Ryan Gilbey is the New Statesman's film critic. He is also the author of It Don't Worry Me (Faber), about 1970s US cinema, and a study of Groundhog Day in the "Modern Classics" series (BFI Publishing). He was named reviewer of the year in the 2007 Press Gazette awards.

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How Donald Trump is slouching towards the Republican nomination

There was supposed to be a ceiling above which Trump’s popular support could not climb.

In America, you can judge a crowd by its merchandise. Outside the Connecticut Convention Centre in Hartford, frail old men and brawny moms are selling “your Trump 45 football jerseys”, “your hats”, “your campaign buttons”. But the hottest item is a T-shirt bearing the slogan “Hillary sucks . . . but not like Monica!” and, on the back: “Trump that bitch!” Inside, beyond the checkpoint manned by the Transportation Security Administration and the secret service (“Good!” the man next to me says, when he sees the agents), is a family whose three kids, two of them girls, are wearing the Monica shirt.

Other people are content with the shirts they arrived in (“Waterboarding – baptising terrorists with freedom” and “If you don’t BLEED red, white and blue, take your bitch ass home!”). There are 80 chairs penned off for the elderly but everyone else is standing: guys in motorcycle and military gear, their arms folded; aspiring deal-makers, suited, on cellphones; giggling high-school fatsos, dressed fresh from the couch, grabbing M&M’s and Doritos from the movie-theatre-style concession stands. So many baseball hats; deep, bellicose chants of “Build the wall!” and “USA!”. (And, to the same rhythm, “Don-ald J!”)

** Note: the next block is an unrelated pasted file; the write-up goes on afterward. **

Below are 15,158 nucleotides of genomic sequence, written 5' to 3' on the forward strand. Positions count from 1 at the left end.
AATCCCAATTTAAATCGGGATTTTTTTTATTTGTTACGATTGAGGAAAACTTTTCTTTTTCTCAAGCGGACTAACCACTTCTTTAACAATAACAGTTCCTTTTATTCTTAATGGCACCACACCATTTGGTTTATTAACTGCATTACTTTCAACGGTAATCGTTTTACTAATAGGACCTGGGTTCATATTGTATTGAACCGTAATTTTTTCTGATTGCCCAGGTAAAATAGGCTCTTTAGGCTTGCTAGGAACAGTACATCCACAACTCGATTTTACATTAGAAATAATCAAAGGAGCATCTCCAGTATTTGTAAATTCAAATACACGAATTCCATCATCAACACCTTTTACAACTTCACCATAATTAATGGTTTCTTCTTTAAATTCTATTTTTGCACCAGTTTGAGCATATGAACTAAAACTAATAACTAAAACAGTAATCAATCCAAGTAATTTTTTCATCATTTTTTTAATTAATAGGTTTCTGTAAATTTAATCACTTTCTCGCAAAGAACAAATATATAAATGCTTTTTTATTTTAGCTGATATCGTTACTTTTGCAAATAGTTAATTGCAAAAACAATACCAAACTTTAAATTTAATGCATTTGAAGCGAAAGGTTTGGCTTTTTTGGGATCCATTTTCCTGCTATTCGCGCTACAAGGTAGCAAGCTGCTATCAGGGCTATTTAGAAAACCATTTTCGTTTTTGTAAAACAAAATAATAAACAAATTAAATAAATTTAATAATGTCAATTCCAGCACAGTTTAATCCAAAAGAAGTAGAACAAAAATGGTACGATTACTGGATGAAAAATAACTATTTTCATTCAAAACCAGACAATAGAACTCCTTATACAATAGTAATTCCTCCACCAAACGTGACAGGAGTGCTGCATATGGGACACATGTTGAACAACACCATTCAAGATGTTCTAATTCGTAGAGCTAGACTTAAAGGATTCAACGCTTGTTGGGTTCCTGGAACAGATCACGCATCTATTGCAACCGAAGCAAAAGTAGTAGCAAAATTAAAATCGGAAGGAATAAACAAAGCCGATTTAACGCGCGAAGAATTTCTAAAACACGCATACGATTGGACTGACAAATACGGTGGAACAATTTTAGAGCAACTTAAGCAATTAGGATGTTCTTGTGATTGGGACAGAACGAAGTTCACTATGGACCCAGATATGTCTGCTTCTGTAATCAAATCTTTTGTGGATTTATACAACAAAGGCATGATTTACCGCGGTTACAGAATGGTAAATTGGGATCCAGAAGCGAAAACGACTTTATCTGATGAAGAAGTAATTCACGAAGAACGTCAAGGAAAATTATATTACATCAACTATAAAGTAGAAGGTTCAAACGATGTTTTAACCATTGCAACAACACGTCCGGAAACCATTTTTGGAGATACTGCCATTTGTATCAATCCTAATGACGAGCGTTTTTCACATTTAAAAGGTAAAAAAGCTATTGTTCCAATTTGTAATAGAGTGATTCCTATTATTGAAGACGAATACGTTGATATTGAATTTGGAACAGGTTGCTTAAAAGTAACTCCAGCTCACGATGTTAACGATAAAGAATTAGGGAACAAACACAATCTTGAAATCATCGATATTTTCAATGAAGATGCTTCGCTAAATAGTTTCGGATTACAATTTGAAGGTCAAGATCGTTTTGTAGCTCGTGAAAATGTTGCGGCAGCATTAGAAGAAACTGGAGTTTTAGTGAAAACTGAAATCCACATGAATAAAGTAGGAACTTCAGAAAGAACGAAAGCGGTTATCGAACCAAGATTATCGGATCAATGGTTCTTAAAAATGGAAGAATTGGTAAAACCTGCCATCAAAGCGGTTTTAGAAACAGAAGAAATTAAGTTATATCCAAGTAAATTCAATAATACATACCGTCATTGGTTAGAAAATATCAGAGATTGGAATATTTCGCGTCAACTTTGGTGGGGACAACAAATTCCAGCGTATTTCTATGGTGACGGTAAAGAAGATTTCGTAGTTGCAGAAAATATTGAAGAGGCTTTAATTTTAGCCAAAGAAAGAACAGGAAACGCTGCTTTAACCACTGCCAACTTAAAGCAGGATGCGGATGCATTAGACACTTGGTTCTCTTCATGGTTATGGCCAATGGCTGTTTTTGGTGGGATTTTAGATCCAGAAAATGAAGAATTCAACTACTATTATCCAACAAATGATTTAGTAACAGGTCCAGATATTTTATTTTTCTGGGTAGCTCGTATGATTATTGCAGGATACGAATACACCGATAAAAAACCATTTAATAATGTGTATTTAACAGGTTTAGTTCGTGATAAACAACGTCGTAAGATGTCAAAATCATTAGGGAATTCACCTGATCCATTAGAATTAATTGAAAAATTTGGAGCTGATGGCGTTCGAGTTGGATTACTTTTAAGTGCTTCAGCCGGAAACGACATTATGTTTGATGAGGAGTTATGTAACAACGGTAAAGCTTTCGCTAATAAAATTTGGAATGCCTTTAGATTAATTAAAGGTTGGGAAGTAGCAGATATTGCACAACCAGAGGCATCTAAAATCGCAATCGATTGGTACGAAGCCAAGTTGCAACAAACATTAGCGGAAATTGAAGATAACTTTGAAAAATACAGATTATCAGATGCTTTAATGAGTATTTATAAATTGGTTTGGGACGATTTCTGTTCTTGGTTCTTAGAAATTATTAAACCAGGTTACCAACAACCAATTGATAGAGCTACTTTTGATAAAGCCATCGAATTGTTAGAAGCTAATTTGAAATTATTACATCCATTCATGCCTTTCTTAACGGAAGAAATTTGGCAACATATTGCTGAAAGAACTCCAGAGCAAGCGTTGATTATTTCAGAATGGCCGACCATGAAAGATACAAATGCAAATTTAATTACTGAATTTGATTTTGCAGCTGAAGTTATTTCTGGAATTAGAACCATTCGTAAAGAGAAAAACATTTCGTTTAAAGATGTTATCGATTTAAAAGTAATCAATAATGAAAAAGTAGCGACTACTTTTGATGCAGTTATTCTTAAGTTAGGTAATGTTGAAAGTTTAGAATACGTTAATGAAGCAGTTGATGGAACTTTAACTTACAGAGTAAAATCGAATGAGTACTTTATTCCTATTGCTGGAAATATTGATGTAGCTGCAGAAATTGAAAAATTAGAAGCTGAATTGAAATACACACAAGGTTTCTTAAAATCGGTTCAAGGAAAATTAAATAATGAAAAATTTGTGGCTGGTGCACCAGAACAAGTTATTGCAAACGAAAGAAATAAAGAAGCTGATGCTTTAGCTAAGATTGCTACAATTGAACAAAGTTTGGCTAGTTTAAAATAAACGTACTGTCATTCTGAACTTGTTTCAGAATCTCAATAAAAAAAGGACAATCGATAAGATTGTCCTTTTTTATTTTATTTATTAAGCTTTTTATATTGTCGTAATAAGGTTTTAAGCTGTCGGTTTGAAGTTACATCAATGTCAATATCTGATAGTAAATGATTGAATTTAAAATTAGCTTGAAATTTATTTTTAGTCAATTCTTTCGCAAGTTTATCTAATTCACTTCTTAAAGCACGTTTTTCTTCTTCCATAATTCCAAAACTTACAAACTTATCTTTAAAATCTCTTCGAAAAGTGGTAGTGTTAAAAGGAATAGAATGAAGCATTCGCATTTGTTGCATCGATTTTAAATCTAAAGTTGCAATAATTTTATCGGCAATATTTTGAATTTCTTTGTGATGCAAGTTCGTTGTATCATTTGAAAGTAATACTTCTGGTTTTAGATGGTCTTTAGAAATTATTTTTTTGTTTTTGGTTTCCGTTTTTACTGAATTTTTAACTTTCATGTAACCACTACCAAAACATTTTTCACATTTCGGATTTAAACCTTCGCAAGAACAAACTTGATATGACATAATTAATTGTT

A grizzled man in camouflage pants and combat boots, whose T-shirt – “Connecticut Militia III%” – confirms him as a member of the “patriot” movement, is talking to a zealous young girl in a short skirt, who came in dancing to “Uptown Girl”.

“Yeah, we were there for Operation American Spring,” he says. “Louis Farrakhan’s rally of hate . . .”

“And you’re a veteran?” she asks. “Thank you so much!”

Three hours will pass. A retired US marine will take the rostrum to growl, “God bless America – hoo-rah!”; “Uptown Girl” will play many more times (much like his speeches, Donald J’s playlist consists of a few items, repeated endlessly), before Trump finally looms in and asks the crowd: “Is this the greatest place on Earth?”